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Blastomycosis in Cats

By: Dr. Rosanna Marsalla

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Diagnosis In-depth

Certain diagnostic tests must be performed to confirm the diagnosis of blastomycosis and exclude other diseases that may cause similar symptoms. Tests may include:

  • A complete medical history and physical examination, including auscultation (listening with a stethoscope) of the lungs, careful examination of the eyes and nervous system, and evaluation of the skin for draining nodules

  • A complete blood count (CBC or hemogram) to evaluate the severity and chronicity of inflammation, detect the presence of non-regenerative anemia, and check platelet count. The clinical presentation of animals with some diseases associated with low platelet count (Ehrlichiosis, Rocky Mountain spotted fever) can resemble blastomycosis.

  • Serum biochemistry tests to determine the effect of blastomycosis on other organ systems, and to evaluate the health of other organ systems, especially the liver and kidneys, before treatment with anti-fungal drugs that can be toxic for the liver and kidneys. Rarely, high blood calcium concentration (hypercalcemia) is found in animals with systemic fungal infection and hypercalcemia can occur in diseases that can be confused with systemic fungal infection like lymphosarcoma. Certain blood proteins may be increased in the blood of animals with systemic fungal infection and in those with other chronic infectious diseases.

  • Urinalysis to identify urogential involvement, evaluate kidney function and check for bacterial urinary tract infection.

  • X-rays of the chest to evaluate the severity of lung involvement and to check for enlarged lymph nodes in the chest. Bone involvement also may be identified on X-rays of the chest.

  • X-rays of the abdomen to evaluate vital organs, especially the liver and kidneys. Bone involvement also may be identified on X-rays of the abdomen.

  • Serologic tests for heartworm disease, brucellosis, and rickettsial infection as well as the agar gel immunodiffusion test to identify blastomycosis. The agar gel test is very reliable but may be negative early in the course of infection.

  • Finding the blastomyces organism during microscopic examination of material collected from draining skin nodules results in a definitive diagnosis.

  • Microscopic examination of a biopsy specimen from affected tissue by a veterinary pathologist can also lead to a definitive diagnosis, but this method is more invasive, and results take longer to return from the laboratory.

    Treatment In-depth

    Treatment of blastomycosis must be individualized based on the severity of the condition and other factors that must be evaluated by your veterinarian. Therapy is aimed at relief of specific symptoms (e.g. difficulty breathing, coughing, eye problems) and elimination of the fungus from the body. Treatment may include one or more of the following:

  • Antifungal drugs. Those effective against blastomyces include amphotericin B and the imidazole derivatives (e.g. ketoconazole, itraconazole, fluconazole).

  • Amphotericin B is often administered intravenously followed by oral administration of ketoconazole, one of the imidazole derivatives. Then it is administered three times per week until a sufficient cumulative dose has been achieved. Amphotericin must be given in relatively small amounts over time because it is very toxic to the kidneys. Kidney function tests must be monitored during the course of amphotericin B therapy. Amphotericin B is given diluted in a 5 percent dextrose solution, and the intravenous administration of the fluid also serves to protect the kidneys from toxicity.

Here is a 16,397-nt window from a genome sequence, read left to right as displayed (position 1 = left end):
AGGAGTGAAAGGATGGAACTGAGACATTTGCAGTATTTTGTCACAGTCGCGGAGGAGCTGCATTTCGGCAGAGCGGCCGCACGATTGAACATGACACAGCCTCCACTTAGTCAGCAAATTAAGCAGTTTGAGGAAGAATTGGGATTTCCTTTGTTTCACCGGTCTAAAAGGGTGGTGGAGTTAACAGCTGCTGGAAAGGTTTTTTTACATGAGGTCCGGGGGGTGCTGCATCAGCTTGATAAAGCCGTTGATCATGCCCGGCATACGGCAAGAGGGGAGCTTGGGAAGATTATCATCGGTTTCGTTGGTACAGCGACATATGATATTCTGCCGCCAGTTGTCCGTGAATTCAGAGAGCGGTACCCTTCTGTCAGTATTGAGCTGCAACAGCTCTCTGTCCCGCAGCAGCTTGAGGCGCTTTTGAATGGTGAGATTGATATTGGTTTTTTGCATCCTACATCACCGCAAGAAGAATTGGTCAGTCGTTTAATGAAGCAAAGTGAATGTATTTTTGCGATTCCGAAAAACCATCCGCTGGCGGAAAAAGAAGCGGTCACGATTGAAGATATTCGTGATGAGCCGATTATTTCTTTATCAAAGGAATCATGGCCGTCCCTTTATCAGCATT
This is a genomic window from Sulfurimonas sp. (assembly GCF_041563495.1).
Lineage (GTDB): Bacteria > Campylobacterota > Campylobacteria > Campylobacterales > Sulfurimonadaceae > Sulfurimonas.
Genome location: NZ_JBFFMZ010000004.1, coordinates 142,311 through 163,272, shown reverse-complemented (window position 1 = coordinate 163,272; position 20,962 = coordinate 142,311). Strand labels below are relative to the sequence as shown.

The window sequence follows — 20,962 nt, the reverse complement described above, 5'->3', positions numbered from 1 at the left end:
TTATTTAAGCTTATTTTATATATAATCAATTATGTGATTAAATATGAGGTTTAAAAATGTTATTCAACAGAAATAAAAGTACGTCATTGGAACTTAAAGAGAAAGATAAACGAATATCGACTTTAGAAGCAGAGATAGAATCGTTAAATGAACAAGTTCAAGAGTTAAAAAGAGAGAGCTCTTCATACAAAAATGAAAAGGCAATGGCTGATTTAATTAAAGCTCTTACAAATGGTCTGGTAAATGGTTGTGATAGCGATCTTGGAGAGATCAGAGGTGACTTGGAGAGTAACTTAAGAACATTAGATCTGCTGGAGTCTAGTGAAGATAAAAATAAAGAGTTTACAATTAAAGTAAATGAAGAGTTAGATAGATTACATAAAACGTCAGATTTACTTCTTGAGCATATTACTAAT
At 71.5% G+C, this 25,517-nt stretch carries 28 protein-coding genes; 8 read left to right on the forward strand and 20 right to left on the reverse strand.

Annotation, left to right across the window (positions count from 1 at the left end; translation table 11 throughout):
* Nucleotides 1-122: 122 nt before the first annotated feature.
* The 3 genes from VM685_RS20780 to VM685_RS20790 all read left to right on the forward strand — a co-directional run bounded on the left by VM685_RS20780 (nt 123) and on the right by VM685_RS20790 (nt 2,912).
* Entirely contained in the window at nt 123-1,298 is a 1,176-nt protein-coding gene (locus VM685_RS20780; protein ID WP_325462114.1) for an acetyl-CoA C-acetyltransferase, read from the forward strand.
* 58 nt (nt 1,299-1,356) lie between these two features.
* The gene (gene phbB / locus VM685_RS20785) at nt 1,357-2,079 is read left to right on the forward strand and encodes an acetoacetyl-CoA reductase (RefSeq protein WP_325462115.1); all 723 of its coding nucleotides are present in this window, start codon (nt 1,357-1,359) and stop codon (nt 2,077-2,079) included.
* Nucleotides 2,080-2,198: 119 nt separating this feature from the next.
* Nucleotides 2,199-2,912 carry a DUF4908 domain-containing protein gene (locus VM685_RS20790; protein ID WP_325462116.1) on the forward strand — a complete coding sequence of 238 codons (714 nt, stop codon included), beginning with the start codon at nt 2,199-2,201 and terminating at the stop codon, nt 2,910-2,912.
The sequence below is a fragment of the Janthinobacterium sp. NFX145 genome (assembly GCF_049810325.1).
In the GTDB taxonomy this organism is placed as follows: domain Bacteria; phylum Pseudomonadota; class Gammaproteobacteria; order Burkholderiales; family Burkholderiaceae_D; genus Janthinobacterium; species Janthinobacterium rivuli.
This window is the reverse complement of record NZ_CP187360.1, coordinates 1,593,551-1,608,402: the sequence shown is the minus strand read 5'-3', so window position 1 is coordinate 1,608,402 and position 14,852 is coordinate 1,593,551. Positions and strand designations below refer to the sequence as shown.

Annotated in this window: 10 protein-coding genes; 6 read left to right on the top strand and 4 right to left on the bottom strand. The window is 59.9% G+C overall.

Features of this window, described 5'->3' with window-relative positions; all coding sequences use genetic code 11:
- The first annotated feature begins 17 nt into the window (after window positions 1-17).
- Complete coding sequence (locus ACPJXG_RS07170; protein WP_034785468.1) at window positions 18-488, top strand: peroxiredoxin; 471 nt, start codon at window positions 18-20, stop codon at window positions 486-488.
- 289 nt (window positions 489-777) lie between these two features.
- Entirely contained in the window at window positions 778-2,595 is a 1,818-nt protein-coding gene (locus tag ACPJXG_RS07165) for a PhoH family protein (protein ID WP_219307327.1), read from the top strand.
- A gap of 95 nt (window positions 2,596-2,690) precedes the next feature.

• Ketoconazole is an imidazole drug that can be administered orally (often after a course of amphotericin B). Ketoconazole is well absorbed from the gastrointestinal tract and has reasonable activity against blastomyces. Treated animals should be watched for loss of appetite, vomiting, or diarrhea because these symptoms may indicate drug toxicity. Ketoconazole is potentially toxic to the liver, and liver function tests should be monitored in treated animals. Ketoconazole has the potential to produce adverse reactions when used in combination with some other drugs, and other medications being administered to the animal should be reviewed before beginning therapy with ketoconazole. Unfortunately, treatment with ketoconazole usually does not completely eliminate the fungus from the animal's body.

  • Itraconazole is another imidazole effective against blastomyces that has less potential for liver toxicity than does ketoconazole. It usually produces a more rapid response than does ketoconazole. Itraconazole must be administered for two to three months, and approximately 20 percent of treated cats ultimately experience a recurrence of disease. Adverse effects include loss of appetite, vomiting, and diarrhea.

  • Fluconazole is an imidazole derivative active against blastomyces that has good penetration into the nervous system, eyes, and urinary tract. It is especially useful in animals with urogential infections because ketoconazole and itraconazole are not excreted into the urine in any appreciable amount. The dosage of fluconazole should be adjusted in animals with poor kidney function. In general, however, fluconazole is less toxic than ketoconazole. Also, it is not associated with the adverse drug interactions occasionally observed with ketoconazole use. Like the other imidazole derivatives, it must be administered for a minimum of 60 days and recurrence may occur in up to 20 percent of treated animals.

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